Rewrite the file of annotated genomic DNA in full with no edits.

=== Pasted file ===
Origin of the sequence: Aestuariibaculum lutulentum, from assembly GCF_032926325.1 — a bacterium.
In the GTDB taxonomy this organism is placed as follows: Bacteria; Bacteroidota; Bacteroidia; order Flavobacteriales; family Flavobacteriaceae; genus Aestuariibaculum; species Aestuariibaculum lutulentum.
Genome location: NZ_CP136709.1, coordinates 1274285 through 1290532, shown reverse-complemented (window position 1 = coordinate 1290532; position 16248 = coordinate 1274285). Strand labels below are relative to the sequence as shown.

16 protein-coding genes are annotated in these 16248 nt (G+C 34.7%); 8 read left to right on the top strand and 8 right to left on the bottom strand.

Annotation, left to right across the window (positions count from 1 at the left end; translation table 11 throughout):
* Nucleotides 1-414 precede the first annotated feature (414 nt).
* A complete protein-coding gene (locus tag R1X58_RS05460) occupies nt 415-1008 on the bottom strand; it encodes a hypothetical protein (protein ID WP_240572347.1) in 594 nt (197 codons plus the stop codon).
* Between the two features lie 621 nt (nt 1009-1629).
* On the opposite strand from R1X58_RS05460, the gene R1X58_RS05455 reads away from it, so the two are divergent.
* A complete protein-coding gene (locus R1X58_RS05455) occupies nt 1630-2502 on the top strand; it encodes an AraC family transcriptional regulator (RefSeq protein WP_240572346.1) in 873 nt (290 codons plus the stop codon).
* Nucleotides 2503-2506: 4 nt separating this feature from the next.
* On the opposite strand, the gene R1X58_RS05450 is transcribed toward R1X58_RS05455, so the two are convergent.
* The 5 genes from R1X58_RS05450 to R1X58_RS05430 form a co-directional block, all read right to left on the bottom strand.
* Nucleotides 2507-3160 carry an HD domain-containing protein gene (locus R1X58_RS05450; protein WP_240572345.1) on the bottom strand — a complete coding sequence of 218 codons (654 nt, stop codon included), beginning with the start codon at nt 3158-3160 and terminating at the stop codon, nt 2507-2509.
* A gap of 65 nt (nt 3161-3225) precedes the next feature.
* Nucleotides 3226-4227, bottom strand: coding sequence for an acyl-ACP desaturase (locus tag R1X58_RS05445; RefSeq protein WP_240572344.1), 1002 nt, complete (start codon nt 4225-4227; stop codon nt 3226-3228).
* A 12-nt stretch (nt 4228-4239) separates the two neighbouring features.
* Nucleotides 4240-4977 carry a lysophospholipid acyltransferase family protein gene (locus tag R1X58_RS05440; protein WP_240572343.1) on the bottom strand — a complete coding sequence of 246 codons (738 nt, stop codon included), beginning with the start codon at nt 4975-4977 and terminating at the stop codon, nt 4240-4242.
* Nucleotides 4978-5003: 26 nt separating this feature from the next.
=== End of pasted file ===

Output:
Origin of the sequence: Aestuariibaculum lutulentum, from assembly GCF_032926325.1 — a bacterium.
In the GTDB taxonomy this organism is placed as follows: Bacteria; Bacteroidota; Bacteroidia; order Flavobacteriales; family Flavobacteriaceae; genus Aestuariibaculum; species Aestuariibaculum lutulentum.
Genome location: NZ_CP136709.1, coordinates 1274285 through 1290532, shown reverse-complemented (window position 1 = coordinate 1290532; position 16248 = coordinate 1274285). Strand labels below are relative to the sequence as shown.

16 protein-coding genes are annotated in these 16248 nt (G+C 34.7%); 8 read left to right on the top strand and 8 right to left on the bottom strand.

Annotation, left to right across the window (positions count from 1 at the left end; translation table 11 throughout):
* Nucleotides 1-414 precede the first annotated feature (414 nt).
* A complete protein-coding gene (locus tag R1X58_RS05460) occupies nt 415-1008 on the bottom strand; it encodes a hypothetical protein (protein ID WP_240572347.1) in 594 nt (197 codons plus the stop codon).
* Between the two features lie 621 nt (nt 1009-1629).
* On the opposite strand from R1X58_RS05460, the gene R1X58_RS05455 reads away from it, so the two are divergent.
* A complete protein-coding gene (locus R1X58_RS05455) occupies nt 1630-2502 on the top strand; it encodes an AraC family transcriptional regulator (RefSeq protein WP_240572346.1) in 873 nt (290 codons plus the stop codon).
* Nucleotides 2503-2506: 4 nt separating this feature from the next.
* On the opposite strand, the gene R1X58_RS05450 is transcribed toward R1X58_RS05455, so the two are convergent.
* The 5 genes from R1X58_RS05450 to R1X58_RS05430 form a co-directional block, all read right to left on the bottom strand.
* Nucleotides 2507-3160 carry an HD domain-containing protein gene (locus R1X58_RS05450; protein WP_240572345.1) on the bottom strand — a complete coding sequence of 218 codons (654 nt, stop codon included), beginning with the start codon at nt 3158-3160 and terminating at the stop codon, nt 2507-2509.
* A gap of 65 nt (nt 3161-3225) precedes the next feature.
* Nucleotides 3226-4227, bottom strand: coding sequence for an acyl-ACP desaturase (locus tag R1X58_RS05445; RefSeq protein WP_240572344.1), 1002 nt, complete (start codon nt 4225-4227; stop codon nt 3226-3228).
* A 12-nt stretch (nt 4228-4239) separates the two neighbouring features.
* Nucleotides 4240-4977 carry a lysophospholipid acyltransferase family protein gene (locus tag R1X58_RS05440; protein WP_240572343.1) on the bottom strand — a complete coding sequence of 246 codons (738 nt, stop codon included), beginning with the start codon at nt 4975-4977 and terminating at the stop codon, nt 4240-4242.
* Nucleotides 4978-5003: 26 nt separating this feature from the next.